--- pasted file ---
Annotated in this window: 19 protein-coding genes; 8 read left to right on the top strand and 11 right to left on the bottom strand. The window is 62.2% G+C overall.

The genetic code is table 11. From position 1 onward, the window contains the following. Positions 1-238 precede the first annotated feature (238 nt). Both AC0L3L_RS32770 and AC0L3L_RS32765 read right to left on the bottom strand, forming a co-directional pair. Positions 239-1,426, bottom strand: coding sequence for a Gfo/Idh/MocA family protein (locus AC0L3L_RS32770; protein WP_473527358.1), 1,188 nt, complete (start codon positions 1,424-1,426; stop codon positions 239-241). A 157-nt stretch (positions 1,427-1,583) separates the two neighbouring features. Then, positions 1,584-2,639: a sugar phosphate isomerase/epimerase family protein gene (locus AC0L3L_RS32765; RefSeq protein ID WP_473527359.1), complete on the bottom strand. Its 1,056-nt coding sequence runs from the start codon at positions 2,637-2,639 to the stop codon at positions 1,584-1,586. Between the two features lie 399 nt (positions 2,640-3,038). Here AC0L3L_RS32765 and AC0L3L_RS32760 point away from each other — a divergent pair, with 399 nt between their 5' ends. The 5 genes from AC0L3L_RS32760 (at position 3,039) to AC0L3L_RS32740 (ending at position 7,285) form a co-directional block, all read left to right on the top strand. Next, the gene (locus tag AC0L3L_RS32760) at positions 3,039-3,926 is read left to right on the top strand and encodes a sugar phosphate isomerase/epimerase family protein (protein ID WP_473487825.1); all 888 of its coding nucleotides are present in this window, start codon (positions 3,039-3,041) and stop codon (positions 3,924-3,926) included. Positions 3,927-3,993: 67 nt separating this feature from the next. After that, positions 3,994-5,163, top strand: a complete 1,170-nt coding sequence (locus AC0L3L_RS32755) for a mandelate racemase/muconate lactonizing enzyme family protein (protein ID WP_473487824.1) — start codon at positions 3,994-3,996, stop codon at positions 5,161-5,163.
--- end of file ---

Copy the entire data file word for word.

Annotated in this window: 19 protein-coding genes; 8 read left to right on the top strand and 11 right to left on the bottom strand. The window is 62.2% G+C overall.

The genetic code is table 11. From position 1 onward, the window contains the following. Positions 1-238 precede the first annotated feature (238 nt). Both AC0L3L_RS32770 and AC0L3L_RS32765 read right to left on the bottom strand, forming a co-directional pair. Positions 239-1,426, bottom strand: coding sequence for a Gfo/Idh/MocA family protein (locus AC0L3L_RS32770; protein WP_473527358.1), 1,188 nt, complete (start codon positions 1,424-1,426; stop codon positions 239-241). A 157-nt stretch (positions 1,427-1,583) separates the two neighbouring features. Then, positions 1,584-2,639: a sugar phosphate isomerase/epimerase family protein gene (locus AC0L3L_RS32765; RefSeq protein ID WP_473527359.1), complete on the bottom strand. Its 1,056-nt coding sequence runs from the start codon at positions 2,637-2,639 to the stop codon at positions 1,584-1,586. Between the two features lie 399 nt (positions 2,640-3,038). Here AC0L3L_RS32765 and AC0L3L_RS32760 point away from each other — a divergent pair, with 399 nt between their 5' ends. The 5 genes from AC0L3L_RS32760 (at position 3,039) to AC0L3L_RS32740 (ending at position 7,285) form a co-directional block, all read left to right on the top strand. Next, the gene (locus tag AC0L3L_RS32760) at positions 3,039-3,926 is read left to right on the top strand and encodes a sugar phosphate isomerase/epimerase family protein (protein ID WP_473487825.1); all 888 of its coding nucleotides are present in this window, start codon (positions 3,039-3,041) and stop codon (positions 3,924-3,926) included. Positions 3,927-3,993: 67 nt separating this feature from the next. After that, positions 3,994-5,163, top strand: a complete 1,170-nt coding sequence (locus AC0L3L_RS32755) for a mandelate racemase/muconate lactonizing enzyme family protein (protein ID WP_473487824.1) — start codon at positions 3,994-3,996, stop codon at positions 5,161-5,163.